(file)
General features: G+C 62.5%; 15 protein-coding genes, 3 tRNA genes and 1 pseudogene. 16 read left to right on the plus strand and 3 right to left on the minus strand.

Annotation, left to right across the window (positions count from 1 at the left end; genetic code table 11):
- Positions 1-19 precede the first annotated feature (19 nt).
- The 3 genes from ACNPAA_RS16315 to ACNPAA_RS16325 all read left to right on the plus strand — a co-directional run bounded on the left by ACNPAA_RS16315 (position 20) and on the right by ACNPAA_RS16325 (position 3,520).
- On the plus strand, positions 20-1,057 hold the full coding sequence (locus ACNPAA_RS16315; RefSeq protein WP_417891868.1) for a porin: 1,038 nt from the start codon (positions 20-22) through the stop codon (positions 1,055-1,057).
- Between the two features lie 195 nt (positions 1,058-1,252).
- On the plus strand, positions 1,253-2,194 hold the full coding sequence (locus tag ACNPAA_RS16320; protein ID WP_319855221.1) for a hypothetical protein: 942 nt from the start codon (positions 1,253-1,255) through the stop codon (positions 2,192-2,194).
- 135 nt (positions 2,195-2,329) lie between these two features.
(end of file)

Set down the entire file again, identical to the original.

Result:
General features: G+C 62.5%; 15 protein-coding genes, 3 tRNA genes and 1 pseudogene. 16 read left to right on the plus strand and 3 right to left on the minus strand.

Annotation, left to right across the window (positions count from 1 at the left end; genetic code table 11):
- Positions 1-19 precede the first annotated feature (19 nt).
- The 3 genes from ACNPAA_RS16315 to ACNPAA_RS16325 all read left to right on the plus strand — a co-directional run bounded on the left by ACNPAA_RS16315 (position 20) and on the right by ACNPAA_RS16325 (position 3,520).
- On the plus strand, positions 20-1,057 hold the full coding sequence (locus ACNPAA_RS16315; RefSeq protein WP_417891868.1) for a porin: 1,038 nt from the start codon (positions 20-22) through the stop codon (positions 1,055-1,057).
- Between the two features lie 195 nt (positions 1,058-1,252).
- On the plus strand, positions 1,253-2,194 hold the full coding sequence (locus tag ACNPAA_RS16320; protein ID WP_319855221.1) for a hypothetical protein: 942 nt from the start codon (positions 1,253-1,255) through the stop codon (positions 2,192-2,194).
- 135 nt (positions 2,195-2,329) lie between these two features.